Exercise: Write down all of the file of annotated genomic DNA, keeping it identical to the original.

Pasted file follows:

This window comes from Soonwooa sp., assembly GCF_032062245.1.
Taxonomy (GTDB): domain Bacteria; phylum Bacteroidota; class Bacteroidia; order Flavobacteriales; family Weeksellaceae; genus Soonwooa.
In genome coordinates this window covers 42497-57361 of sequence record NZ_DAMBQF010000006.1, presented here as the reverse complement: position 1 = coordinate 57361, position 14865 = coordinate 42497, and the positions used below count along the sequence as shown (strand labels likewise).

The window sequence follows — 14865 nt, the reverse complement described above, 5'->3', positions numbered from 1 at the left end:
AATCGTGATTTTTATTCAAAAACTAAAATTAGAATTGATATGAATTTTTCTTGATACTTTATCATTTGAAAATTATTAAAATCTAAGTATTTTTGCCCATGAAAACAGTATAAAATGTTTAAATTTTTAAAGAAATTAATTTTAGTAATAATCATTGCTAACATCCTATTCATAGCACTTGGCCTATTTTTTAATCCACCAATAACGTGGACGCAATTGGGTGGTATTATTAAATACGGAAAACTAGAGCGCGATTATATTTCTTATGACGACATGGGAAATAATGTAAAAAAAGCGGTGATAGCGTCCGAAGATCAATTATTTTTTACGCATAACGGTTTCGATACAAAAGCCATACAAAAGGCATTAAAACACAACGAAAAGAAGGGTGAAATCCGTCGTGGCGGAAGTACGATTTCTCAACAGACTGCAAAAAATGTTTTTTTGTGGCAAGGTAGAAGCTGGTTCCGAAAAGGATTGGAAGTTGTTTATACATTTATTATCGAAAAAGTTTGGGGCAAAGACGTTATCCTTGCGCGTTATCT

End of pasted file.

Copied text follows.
This window comes from Soonwooa sp., assembly GCF_032062245.1.
Taxonomy (GTDB): domain Bacteria; phylum Bacteroidota; class Bacteroidia; order Flavobacteriales; family Weeksellaceae; genus Soonwooa.
In genome coordinates this window covers 42497-57361 of sequence record NZ_DAMBQF010000006.1, presented here as the reverse complement: position 1 = coordinate 57361, position 14865 = coordinate 42497, and the positions used below count along the sequence as shown (strand labels likewise).

The window sequence follows — 14865 nt, the reverse complement described above, 5'->3', positions numbered from 1 at the left end:
AATCGTGATTTTTATTCAAAAACTAAAATTAGAATTGATATGAATTTTTCTTGATACTTTATCATTTGAAAATTATTAAAATCTAAGTATTTTTGCCCATGAAAACAGTATAAAATGTTTAAATTTTTAAAGAAATTAATTTTAGTAATAATCATTGCTAACATCCTATTCATAGCACTTGGCCTATTTTTTAATCCACCAATAACGTGGACGCAATTGGGTGGTATTATTAAATACGGAAAACTAGAGCGCGATTATATTTCTTATGACGACATGGGAAATAATGTAAAAAAAGCGGTGATAGCGTCCGAAGATCAATTATTTTTTACGCATAACGGTTTCGATACAAAAGCCATACAAAAGGCATTAAAACACAACGAAAAGAAGGGTGAAATCCGTCGTGGCGGAAGTACGATTTCTCAACAGACTGCAAAAAATGTTTTTTTGTGGCAAGGTAGAAGCTGGTTCCGAAAAGGATTGGAAGTTGTTTATACATTTATTATCGAAAAAGTTTGGGGCAAAGACGTTATCCTTGCGCGTTATCT